It's even sadder than that. The famine was mostly in one of the Indian States, speculation by traders and a run of bad harvests in the years before the famine contributed, Britain had already promoted a switch from fibre crops to food crops in many cases and this was a policy continued by the successive governments after independence and partition.Ah yes Churchill was a bad guy because grain had to be used to feed the forces fighting to protect India from Japanese brutality, and even then it wasn't enough food, sorry there was a war on and everyone had a shortage of food, but maybe, just maybe, if India wasn't so overpopulated then and now they would be better off.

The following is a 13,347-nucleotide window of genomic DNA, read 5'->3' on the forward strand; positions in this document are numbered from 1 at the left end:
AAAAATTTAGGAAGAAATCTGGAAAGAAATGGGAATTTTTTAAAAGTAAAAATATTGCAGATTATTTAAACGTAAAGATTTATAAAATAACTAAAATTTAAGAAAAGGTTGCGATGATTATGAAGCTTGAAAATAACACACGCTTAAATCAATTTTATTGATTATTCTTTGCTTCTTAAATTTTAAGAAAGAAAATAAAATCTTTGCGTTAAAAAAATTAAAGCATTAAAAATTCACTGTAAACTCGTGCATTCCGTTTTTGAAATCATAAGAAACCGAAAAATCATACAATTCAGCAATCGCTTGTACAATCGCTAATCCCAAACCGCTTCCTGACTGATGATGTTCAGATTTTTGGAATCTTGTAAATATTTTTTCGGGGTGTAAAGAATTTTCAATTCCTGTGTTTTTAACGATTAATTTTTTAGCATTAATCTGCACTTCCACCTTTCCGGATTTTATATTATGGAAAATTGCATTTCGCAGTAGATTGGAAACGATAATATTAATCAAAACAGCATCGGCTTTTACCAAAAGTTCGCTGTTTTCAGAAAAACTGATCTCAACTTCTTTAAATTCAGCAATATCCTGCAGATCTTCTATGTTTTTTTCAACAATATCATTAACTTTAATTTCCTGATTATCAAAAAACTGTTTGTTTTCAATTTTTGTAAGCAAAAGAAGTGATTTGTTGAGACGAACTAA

"British and Indian governments, both at the centre and in the provinces and states, were dealing with crop failures and subsistence crises from the outbreak of war in summer 1939 onward. The “man-made” famine argument ignores the substantial efforts undertaken by groups ranging from the War Cabinet in London to small princely states and private relief organizations, as well as the obstacles and clearly evident shortages of food reserves that they faced. The “man-made famine” argument blames the British for the Bengal famine while ignoring British concerns regarding the Japanese attacks on shipping and the food needs of other regions dependent on Britain. The argument also seems to minimize the Japanese threat, evidenced by the Japanese atrocities reported from Burma, and from which British and Indian military forces protected Bengal and the rest of India."